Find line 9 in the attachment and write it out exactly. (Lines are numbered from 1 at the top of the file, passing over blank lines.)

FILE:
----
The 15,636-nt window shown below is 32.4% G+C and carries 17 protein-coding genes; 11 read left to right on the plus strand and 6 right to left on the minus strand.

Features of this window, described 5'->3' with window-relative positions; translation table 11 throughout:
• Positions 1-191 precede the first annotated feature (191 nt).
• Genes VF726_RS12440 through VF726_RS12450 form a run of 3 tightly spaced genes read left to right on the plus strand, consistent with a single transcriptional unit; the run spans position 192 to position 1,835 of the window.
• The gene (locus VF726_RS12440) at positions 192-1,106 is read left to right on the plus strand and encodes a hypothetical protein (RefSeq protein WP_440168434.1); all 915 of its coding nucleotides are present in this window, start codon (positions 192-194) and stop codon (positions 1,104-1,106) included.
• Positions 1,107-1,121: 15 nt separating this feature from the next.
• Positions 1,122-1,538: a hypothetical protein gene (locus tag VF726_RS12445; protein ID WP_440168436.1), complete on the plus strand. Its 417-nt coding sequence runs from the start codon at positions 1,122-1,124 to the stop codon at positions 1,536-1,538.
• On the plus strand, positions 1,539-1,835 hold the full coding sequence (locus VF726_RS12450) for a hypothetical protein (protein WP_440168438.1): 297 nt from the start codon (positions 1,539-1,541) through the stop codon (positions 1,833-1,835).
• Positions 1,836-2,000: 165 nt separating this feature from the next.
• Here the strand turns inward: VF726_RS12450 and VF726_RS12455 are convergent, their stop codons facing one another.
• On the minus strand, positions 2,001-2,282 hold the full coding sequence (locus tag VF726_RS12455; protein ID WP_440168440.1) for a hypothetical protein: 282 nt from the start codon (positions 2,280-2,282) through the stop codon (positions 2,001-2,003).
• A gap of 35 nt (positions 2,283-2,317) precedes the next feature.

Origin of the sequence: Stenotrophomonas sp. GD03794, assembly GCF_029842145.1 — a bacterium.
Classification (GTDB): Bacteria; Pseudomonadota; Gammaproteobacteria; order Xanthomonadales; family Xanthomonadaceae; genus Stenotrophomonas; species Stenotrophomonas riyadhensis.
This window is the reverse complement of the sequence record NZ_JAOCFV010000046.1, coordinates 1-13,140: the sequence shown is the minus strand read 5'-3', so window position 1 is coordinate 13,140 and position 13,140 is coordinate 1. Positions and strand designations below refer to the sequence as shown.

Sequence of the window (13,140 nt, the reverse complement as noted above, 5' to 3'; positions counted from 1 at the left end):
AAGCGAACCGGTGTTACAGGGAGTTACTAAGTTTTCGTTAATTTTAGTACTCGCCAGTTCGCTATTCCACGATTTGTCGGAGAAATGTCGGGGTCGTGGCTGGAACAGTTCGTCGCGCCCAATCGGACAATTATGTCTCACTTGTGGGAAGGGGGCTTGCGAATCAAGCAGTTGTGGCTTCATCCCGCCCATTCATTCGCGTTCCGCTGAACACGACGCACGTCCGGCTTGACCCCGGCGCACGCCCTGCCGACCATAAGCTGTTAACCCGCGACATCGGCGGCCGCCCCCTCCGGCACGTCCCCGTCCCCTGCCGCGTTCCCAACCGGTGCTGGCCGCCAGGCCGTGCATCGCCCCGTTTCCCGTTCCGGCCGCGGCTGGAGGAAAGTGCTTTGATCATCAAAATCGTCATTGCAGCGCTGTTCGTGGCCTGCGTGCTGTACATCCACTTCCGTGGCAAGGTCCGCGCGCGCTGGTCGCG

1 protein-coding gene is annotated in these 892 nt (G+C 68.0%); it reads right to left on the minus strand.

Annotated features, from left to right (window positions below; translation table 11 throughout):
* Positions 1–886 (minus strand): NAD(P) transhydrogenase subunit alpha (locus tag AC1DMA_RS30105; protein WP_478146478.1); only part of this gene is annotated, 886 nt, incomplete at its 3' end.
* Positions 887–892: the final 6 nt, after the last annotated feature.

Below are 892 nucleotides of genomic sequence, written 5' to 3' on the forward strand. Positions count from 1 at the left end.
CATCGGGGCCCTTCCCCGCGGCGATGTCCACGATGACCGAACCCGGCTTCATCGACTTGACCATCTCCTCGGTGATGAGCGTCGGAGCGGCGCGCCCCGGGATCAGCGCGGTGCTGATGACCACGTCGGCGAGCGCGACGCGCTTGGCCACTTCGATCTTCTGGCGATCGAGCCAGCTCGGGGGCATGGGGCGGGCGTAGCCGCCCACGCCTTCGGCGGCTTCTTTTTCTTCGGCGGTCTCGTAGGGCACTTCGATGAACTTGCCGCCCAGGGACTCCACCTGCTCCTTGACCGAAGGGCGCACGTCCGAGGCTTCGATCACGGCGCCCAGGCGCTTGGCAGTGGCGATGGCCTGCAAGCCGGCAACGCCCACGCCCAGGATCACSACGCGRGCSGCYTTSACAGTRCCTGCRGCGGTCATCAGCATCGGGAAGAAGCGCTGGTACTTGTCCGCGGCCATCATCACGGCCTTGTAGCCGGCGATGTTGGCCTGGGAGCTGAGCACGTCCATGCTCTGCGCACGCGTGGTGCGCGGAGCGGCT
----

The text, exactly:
• Positions 1,836-2,000: 165 nt separating this feature from the next.